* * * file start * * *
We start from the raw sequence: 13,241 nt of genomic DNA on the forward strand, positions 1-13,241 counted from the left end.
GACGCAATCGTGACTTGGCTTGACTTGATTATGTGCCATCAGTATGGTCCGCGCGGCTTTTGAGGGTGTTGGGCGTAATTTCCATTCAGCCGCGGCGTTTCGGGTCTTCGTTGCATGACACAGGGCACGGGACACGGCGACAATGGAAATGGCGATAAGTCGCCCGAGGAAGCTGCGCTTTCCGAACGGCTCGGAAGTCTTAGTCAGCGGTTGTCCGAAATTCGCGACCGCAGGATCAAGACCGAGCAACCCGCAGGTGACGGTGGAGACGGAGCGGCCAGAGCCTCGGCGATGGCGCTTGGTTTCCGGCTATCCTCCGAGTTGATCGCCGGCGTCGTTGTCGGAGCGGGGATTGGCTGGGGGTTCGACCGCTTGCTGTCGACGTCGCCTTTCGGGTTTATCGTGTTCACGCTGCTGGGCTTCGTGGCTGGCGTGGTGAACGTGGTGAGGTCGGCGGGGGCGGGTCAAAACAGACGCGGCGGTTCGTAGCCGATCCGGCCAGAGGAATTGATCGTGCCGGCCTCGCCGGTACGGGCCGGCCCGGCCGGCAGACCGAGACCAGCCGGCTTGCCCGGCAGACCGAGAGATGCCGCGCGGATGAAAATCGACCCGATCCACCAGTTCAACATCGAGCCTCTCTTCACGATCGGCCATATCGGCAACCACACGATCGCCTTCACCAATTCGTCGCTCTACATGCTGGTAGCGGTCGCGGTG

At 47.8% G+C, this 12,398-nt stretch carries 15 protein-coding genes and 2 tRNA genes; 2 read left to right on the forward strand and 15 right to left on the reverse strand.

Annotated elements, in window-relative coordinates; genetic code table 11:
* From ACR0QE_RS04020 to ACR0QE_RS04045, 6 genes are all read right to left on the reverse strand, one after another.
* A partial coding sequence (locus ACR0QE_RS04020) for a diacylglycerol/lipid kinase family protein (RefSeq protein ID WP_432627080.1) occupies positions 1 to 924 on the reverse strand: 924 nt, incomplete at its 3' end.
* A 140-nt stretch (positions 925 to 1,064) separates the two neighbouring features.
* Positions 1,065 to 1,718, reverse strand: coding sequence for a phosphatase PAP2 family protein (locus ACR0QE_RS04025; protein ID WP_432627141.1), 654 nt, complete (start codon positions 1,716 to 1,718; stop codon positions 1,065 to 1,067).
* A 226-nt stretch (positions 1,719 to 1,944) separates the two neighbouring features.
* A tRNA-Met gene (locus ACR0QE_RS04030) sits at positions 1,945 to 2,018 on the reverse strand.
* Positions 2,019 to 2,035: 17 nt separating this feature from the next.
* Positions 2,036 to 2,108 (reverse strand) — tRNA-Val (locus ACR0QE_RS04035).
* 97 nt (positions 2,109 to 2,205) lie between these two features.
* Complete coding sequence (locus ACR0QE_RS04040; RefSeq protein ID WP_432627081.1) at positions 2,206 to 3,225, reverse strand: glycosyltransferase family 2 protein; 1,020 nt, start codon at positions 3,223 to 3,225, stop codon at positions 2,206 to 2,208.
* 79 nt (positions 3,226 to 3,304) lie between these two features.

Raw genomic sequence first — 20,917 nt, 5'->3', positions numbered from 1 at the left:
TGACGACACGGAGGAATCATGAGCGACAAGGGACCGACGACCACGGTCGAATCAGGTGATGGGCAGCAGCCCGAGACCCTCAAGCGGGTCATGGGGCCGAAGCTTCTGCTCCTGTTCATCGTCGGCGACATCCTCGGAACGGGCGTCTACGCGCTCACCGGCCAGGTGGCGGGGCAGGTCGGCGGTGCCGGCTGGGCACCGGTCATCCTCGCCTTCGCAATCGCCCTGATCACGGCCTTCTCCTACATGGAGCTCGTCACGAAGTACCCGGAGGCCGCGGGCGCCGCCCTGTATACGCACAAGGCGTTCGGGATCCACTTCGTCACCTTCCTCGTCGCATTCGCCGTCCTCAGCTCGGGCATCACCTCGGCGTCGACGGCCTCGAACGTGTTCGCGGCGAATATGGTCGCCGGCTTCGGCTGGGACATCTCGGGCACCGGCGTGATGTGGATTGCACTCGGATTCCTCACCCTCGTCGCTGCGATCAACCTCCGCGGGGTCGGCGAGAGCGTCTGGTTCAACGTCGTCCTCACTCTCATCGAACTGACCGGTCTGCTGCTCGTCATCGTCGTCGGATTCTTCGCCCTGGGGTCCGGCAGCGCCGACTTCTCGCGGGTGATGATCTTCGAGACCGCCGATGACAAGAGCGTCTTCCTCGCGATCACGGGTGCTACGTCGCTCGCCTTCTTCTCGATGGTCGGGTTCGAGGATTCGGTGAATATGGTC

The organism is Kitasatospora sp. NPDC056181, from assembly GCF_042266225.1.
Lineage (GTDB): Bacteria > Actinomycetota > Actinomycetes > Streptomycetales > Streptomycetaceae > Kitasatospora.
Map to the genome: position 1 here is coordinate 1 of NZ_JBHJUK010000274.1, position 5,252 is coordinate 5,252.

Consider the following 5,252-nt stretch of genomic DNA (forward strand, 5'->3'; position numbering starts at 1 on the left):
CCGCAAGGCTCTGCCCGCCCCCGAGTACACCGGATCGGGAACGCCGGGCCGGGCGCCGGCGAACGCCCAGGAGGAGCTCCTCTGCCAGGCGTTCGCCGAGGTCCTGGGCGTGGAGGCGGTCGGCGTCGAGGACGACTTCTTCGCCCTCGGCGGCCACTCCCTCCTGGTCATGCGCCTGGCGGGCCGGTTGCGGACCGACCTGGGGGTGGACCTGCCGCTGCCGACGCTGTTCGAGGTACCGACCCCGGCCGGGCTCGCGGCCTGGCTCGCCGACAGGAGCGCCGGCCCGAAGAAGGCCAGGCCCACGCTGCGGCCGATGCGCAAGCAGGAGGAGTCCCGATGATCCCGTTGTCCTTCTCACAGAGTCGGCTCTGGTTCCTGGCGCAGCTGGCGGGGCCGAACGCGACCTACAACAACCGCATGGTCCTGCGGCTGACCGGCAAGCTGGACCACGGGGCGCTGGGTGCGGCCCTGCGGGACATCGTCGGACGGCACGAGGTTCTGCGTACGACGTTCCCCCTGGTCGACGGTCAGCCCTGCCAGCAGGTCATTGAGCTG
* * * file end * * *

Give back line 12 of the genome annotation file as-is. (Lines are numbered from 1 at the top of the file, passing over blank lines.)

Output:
* Positions 2,036 to 2,108 (reverse strand) — tRNA-Val (locus ACR0QE_RS04035).